1. It is a “crown dependency” of the UK. If anything, they’re British.

        1. And, along with Guernsey, the only parts of European Britain to be occupied during WWII.

    3. Is it part of France?

  15. What, shell out a few hundred bucks for pop-ups? Egads? Why would the school want to own such things?

  16. Fark for a while had a run on Stupid English Tricks. I remember three in particular.

    1. School cancelled Easter weekend festivities with parents because the grass was rough and the precious snowflakes might fall down while running around. This was kindergarten and first grade; that’s all they do! Run around, fall down, bawl like crazy until something distracts them, get up, repeat, lather, rinse.

    2. Firefighters were forbidden from using 3-step stepladders (you know, the kind in every kitchen) to check smoke alarms because they ahdn;t received any official training on them.

    3. Garbage collectors refused to pick up garbage from a two inch deep puddle when a garbage can fell over because that was a job for the water workers’ union.

    1. Run around, fall down, bawl like crazy until something distracts them

      Or until a parent or other adult pays attention to them, whichever comes first.

      1. In my experience, they don’t cry unless an adult is paying attention to them. I’ve seen it many times:

        Kid falls down, nobody is paying attention, kid gets up and carries on.

        Kid falls down, kid ESP detects adult attention, squalling ensues.

        1. Yes, and now American kids have apparently taken this way beyond toddler years and on into college.

  17. Why hazard a day out of doors when you can play ‘Beach 2016’ (available for X-Box and PlayStation)

  18. I thought they were all wearing burqas over there these days. What’s the issue?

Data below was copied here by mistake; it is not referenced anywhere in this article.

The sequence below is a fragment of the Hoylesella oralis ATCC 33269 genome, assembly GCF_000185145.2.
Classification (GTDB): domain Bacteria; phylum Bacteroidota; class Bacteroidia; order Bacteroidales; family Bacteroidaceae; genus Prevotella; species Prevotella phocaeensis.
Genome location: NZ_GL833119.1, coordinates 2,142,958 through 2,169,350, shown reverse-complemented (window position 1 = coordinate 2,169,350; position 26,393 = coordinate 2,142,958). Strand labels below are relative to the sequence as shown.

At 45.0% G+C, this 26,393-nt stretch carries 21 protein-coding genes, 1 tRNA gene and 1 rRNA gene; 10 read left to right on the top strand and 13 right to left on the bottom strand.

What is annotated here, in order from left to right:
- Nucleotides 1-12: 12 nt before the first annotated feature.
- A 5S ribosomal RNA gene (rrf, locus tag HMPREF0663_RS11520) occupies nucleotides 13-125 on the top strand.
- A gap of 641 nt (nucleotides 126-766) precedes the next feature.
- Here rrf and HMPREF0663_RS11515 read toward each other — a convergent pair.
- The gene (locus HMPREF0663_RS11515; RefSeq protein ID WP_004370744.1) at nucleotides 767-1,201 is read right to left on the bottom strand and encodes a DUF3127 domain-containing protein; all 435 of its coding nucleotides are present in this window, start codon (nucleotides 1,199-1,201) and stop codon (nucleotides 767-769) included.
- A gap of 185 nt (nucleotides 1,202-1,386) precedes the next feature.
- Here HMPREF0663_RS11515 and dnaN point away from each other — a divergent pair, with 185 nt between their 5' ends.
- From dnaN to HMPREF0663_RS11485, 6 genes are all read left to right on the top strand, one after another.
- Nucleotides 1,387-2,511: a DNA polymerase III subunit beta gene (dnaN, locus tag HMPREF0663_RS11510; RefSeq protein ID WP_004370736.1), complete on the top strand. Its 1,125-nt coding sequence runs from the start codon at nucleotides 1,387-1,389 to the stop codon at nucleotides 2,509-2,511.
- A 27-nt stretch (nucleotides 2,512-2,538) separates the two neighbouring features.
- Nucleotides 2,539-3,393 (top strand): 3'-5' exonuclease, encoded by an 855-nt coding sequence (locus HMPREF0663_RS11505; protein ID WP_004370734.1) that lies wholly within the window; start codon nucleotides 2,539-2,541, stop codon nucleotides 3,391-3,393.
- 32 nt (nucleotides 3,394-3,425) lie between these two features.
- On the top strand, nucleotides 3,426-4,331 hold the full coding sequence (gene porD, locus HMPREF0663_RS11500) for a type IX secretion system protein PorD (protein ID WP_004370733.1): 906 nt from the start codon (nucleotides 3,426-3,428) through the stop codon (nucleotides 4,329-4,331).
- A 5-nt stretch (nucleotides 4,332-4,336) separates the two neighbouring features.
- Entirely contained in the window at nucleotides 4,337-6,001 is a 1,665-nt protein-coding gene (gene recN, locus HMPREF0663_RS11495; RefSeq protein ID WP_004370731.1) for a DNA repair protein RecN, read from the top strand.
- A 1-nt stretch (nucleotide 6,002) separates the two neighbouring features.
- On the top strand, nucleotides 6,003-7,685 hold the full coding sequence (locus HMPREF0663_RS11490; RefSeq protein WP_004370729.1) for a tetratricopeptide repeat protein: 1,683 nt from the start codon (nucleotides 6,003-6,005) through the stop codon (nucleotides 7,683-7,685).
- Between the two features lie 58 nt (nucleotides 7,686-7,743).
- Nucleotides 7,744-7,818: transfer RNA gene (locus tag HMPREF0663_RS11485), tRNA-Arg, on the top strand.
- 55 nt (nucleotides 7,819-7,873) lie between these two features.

19. This is how good government works.

    “The updated law gives EPA the authorities we need to protect American families from the health effects of dangerous chemicals,” McCarthy said in a statement. “And at EPA, we’re excited to get to work putting it into action.”

    Now the EPA is expected to start reviewing at least 10 potentially toxic chemicals that are commonly found in households and businesses across the country: asbestos, formaldehyde and flame retardants. Those chemicals are in the framework of homes, cars, family sofas, clothing and even newspaper ink.

    I feel safer already.

    1. It’s a mixed decision on this one. EPA gains power, California loses some. Big Chemical wins.

    2. the EPA is expected to start reviewing … chemicals that are commonly found in households and businesses … in the framework of homes, cars, family sofas, clothing

      What could *possibly* go wrong?

  20. “With over 200 children, however, if you are on the beach for four hours, you are on the beach for four hours, in the hottest part of the day, and you cannot provide shade for 200-plus children.”

    Granted, sun exposure can be a real concern, especially given the pasty complexion of the average Briton, however, THERE’S THIS NEW THING CALLED SUNBLOCK, YOU LIMEY FUCK!

    1. They are Normans, not Britons.

      1. Whatever sub-species of Homo Limeitus (aka Limey Fucks), then.

      2. after 1066 what difference does it make?

        +1 William

  21. Bubble Boy suits for all! It’s a right!